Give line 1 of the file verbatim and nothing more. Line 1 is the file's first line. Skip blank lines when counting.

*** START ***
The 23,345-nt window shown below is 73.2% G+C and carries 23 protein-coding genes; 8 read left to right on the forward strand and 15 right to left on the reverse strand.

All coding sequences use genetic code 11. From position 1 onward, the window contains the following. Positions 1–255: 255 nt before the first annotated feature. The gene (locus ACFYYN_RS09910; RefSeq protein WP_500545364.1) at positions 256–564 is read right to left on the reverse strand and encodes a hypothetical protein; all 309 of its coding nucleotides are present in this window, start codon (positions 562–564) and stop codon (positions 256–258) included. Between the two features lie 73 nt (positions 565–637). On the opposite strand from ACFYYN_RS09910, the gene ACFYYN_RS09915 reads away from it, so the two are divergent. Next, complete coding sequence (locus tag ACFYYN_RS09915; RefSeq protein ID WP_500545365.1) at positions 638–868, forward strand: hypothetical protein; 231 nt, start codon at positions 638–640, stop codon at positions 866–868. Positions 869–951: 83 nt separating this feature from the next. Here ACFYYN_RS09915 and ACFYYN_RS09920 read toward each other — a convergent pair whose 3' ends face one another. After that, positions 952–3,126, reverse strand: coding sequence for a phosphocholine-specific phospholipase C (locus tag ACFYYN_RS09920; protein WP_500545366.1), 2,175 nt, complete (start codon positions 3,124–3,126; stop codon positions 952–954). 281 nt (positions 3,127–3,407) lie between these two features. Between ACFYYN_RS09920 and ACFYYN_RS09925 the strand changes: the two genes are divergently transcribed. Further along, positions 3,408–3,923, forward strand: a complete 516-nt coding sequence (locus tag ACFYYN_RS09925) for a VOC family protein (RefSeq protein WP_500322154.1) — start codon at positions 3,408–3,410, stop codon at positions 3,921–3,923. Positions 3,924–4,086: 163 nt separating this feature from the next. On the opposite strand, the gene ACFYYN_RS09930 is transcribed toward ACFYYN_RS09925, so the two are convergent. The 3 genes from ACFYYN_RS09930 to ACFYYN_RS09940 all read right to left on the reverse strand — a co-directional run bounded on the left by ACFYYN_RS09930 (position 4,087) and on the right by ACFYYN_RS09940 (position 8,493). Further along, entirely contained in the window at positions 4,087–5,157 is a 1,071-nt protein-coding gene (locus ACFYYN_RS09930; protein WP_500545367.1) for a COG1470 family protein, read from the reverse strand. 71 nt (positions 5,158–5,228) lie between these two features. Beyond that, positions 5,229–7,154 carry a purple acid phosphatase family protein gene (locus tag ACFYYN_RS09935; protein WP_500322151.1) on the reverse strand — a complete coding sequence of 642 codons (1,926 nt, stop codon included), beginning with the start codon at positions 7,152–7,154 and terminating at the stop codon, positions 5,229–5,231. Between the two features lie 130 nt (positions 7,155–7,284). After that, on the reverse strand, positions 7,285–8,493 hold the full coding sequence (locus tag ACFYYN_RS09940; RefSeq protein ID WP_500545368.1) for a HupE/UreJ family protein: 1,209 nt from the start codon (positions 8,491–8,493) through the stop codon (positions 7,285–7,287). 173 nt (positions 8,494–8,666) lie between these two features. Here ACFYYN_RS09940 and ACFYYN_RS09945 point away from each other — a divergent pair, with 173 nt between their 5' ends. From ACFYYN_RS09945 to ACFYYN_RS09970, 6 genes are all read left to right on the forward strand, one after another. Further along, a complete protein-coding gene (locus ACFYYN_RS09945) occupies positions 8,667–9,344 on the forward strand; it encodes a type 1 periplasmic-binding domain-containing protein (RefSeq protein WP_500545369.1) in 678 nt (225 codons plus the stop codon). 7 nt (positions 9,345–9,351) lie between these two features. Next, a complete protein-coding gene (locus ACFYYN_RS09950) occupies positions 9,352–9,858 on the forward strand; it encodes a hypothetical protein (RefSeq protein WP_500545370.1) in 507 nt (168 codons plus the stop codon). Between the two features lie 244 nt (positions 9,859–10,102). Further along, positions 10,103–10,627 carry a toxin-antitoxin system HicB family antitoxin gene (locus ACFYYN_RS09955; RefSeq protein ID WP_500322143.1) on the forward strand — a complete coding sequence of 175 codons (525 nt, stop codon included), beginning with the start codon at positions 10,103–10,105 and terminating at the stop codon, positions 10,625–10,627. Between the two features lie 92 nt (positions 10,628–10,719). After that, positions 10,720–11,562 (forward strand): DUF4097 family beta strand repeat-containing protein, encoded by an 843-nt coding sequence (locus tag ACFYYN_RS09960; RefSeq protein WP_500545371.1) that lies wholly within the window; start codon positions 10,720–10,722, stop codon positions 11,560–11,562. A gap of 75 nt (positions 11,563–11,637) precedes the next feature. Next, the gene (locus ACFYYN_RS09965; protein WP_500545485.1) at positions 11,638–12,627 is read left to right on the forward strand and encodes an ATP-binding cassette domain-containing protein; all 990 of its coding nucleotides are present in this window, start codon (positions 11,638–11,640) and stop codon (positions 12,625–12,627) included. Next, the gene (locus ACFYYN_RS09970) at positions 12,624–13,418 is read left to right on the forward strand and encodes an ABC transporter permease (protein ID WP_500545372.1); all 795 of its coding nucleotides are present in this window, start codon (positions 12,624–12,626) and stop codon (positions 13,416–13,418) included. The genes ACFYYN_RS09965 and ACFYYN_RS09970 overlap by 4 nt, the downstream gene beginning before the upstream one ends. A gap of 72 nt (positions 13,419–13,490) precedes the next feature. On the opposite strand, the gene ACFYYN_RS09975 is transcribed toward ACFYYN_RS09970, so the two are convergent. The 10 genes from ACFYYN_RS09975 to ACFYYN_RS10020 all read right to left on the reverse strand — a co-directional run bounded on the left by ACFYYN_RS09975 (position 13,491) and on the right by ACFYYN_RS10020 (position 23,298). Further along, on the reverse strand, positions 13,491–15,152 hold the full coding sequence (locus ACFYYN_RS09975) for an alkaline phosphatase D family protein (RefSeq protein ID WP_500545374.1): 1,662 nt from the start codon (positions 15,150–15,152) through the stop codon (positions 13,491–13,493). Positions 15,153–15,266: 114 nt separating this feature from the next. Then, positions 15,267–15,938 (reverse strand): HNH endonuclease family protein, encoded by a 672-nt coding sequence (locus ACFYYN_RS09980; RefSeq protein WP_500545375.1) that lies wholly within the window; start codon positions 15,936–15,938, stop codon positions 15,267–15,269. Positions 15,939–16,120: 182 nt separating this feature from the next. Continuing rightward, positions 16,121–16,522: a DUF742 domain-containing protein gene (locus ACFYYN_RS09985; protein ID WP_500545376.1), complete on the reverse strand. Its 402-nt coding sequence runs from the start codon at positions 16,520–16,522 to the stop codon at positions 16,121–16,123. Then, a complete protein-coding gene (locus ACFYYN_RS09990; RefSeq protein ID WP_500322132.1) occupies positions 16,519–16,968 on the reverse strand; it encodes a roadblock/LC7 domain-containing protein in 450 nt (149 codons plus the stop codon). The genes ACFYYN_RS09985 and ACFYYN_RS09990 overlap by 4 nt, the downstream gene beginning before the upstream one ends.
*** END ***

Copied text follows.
The 23,345-nt window shown below is 73.2% G+C and carries 23 protein-coding genes; 8 read left to right on the forward strand and 15 right to left on the reverse strand.